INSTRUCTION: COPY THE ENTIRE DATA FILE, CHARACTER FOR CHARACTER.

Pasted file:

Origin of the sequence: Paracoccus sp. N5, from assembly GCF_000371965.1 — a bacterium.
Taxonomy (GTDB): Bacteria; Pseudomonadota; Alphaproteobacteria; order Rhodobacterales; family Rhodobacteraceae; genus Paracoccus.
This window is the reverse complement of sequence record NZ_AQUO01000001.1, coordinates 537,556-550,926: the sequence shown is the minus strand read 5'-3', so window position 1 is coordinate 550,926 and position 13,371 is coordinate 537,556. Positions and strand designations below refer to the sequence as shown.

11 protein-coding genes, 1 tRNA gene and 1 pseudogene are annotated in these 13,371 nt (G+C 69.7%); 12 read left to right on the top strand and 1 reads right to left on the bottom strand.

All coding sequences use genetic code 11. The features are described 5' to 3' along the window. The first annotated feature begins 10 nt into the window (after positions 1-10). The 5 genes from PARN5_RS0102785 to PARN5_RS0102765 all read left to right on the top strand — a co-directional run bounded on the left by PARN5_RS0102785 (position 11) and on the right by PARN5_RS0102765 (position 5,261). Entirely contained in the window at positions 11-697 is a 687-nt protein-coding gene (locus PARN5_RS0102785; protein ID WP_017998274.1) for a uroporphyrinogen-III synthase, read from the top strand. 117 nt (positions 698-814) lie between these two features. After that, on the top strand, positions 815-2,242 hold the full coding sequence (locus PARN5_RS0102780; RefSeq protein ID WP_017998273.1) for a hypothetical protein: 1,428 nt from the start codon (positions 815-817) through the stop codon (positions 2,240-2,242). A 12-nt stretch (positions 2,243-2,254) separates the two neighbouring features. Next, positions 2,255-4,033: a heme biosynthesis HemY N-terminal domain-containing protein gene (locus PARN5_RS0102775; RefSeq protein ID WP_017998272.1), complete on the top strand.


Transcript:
Origin of the sequence: Paracoccus sp. N5, from assembly GCF_000371965.1 — a bacterium.
Taxonomy (GTDB): Bacteria; Pseudomonadota; Alphaproteobacteria; order Rhodobacterales; family Rhodobacteraceae; genus Paracoccus.
This window is the reverse complement of sequence record NZ_AQUO01000001.1, coordinates 537,556-550,926: the sequence shown is the minus strand read 5'-3', so window position 1 is coordinate 550,926 and position 13,371 is coordinate 537,556. Positions and strand designations below refer to the sequence as shown.

11 protein-coding genes, 1 tRNA gene and 1 pseudogene are annotated in these 13,371 nt (G+C 69.7%); 12 read left to right on the top strand and 1 reads right to left on the bottom strand.

All coding sequences use genetic code 11. The features are described 5' to 3' along the window. The first annotated feature begins 10 nt into the window (after positions 1-10). The 5 genes from PARN5_RS0102785 to PARN5_RS0102765 all read left to right on the top strand — a co-directional run bounded on the left by PARN5_RS0102785 (position 11) and on the right by PARN5_RS0102765 (position 5,261). Entirely contained in the window at positions 11-697 is a 687-nt protein-coding gene (locus PARN5_RS0102785; protein ID WP_017998274.1) for a uroporphyrinogen-III synthase, read from the top strand. 117 nt (positions 698-814) lie between these two features. After that, on the top strand, positions 815-2,242 hold the full coding sequence (locus PARN5_RS0102780; RefSeq protein ID WP_017998273.1) for a hypothetical protein: 1,428 nt from the start codon (positions 815-817) through the stop codon (positions 2,240-2,242). A 12-nt stretch (positions 2,243-2,254) separates the two neighbouring features. Next, positions 2,255-4,033: a heme biosynthesis HemY N-terminal domain-containing protein gene (locus PARN5_RS0102775; RefSeq protein ID WP_017998272.1), complete on the top strand.